Surely by now you see that these blog entries are as much for me as they are for you. Of course I want to show my trip to friends and family -- but I am processing, processing, processing exactly what this trip and these madonnas meant to me. I have bunches of people who are waiting with bated breath to hear about my trip (I'm lucky that way), but I also need to figure out the importance of this trip for me, and for my study of the black madonnas.
One thing that was a common thread, is that it was often an ordeal to get to the madonnas, and this was my first experience of this. A lovely but tiring day in Zurich, a mistaken train ride, arriving late in a strange place, and having to find my way. And of course, once I did get to Einsiedeln and the monastery, and get myself a room and some dinner, the whole church site was locked up for the night -- so I had my bath and still had to wait to see the madonna until the next day. The ordeal to find the madonna began to feel like my "rite of initiation" at each site!
The bulk of the time I spent viewing the madonna, shopping for not only souvenirs, but study materials, was on the following day, on Thursday. And then, after not enough time in Einsiedeln, I had to board the train to Milan. It was a short ride, really -- I think I boarded the train about 2:00 pm, and arrived in Milan about 4 (or 16:00, as the Europeans tell time on the 24-hour clock). Here are just a couple of pictures of my stunning ride through the alps:
My first sight was of peaks enveloped in clouds -- all very beautiful and mysterious. I couldn't help but think of Mount Sinai, where Moses received the Law from God, and the Mount of Transfiguration, where Jesus was also encased in cloud -- the clouds are so often a sign of God's presence in the bible, and I surely felt God blessing this trip, and my sight of the Alps.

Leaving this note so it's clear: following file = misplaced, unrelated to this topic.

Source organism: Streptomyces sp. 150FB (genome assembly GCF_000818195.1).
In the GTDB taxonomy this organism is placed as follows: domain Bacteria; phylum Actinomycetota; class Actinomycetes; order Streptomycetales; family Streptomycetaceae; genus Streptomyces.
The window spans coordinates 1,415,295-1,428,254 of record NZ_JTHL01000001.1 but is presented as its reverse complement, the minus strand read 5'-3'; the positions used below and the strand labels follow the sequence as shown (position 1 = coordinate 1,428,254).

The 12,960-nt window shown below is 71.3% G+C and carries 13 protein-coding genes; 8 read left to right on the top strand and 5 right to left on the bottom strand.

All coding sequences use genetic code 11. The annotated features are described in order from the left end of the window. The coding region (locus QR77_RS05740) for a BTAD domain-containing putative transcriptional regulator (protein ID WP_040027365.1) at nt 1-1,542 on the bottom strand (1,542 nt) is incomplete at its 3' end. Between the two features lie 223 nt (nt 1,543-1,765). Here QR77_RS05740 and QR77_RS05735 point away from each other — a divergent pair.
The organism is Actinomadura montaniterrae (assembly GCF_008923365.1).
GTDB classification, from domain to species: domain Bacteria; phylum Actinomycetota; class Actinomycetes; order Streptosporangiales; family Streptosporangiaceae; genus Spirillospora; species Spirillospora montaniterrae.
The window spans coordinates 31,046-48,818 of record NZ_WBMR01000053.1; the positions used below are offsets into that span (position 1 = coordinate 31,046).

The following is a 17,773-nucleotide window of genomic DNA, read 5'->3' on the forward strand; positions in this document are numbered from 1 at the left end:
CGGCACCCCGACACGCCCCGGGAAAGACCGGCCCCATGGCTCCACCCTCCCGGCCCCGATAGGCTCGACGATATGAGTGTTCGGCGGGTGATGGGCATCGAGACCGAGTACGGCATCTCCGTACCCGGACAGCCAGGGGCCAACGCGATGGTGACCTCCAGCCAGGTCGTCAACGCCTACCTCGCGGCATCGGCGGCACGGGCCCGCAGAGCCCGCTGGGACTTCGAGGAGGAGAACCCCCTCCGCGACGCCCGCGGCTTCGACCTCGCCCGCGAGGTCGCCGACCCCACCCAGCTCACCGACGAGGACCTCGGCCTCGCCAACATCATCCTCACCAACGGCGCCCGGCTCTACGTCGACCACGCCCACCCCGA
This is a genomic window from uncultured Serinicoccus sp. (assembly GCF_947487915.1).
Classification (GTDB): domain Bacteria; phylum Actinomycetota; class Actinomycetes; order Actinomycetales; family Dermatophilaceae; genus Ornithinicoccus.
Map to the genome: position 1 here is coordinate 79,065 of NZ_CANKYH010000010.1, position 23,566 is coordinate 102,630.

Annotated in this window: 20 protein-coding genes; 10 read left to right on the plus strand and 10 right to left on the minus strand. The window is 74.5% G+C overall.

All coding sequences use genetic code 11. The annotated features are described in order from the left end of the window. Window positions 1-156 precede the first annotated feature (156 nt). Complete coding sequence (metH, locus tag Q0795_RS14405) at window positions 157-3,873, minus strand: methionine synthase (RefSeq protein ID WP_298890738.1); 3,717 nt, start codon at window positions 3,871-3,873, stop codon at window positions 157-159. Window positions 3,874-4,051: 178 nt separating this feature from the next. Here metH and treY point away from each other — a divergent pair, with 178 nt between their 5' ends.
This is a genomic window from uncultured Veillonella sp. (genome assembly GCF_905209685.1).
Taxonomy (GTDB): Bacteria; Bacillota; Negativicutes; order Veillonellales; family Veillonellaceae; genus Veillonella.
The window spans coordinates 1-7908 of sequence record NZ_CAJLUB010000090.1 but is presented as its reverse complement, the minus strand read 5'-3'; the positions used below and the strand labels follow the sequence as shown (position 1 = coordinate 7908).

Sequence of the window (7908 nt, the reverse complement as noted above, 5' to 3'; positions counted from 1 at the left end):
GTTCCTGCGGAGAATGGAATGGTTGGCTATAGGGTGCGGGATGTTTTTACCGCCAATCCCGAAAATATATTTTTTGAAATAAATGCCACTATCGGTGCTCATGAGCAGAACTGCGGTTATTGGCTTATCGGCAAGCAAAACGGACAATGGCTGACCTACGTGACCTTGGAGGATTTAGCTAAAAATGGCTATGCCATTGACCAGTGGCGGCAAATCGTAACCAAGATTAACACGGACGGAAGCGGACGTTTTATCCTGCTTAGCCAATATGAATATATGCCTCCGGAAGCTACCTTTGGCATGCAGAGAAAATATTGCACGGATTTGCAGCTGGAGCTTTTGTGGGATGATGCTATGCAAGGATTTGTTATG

The view from the train was so beautiful -- I encourage any of you setting out for Italy to check the fares to travel through Zurich -- certainly if I had been in a hurry and disinterested in the madonna in Switzerland, I could have taken a train directly from the station, headed to Italy, and been at least to Milan on my first day in Europe (which was actually the second day of travel, since the trip over the Atlantic was an overnight trip, landing me in Zurich the morning of my second day).
I have to say, I felt like Heidi. Please ignore all the feedback from shooting through the window (like my hand and camera!) -- and see the cows. I also saw sheep, and many beautiful little vegetable gardens. I saw the landscape change from Swiss/Germanic/cold weather to Italian, warmer weather, more gardens still producing. It was mostly green, lush, and beautiful (this was September 24, keep in mind), even high in the Alps. I was also alone in my 4-seat "pod" for the trip down to Zurich, midday, mid-week. My only conflict was between writing in my journal, which I did, madly, and gazing at (and photographing) the scenery. Mostly I chose to look and photograph, figuring I could always write and reflect later, but I couldn't always attend to the beautiful sights I was seeing as I traveled through the Alps.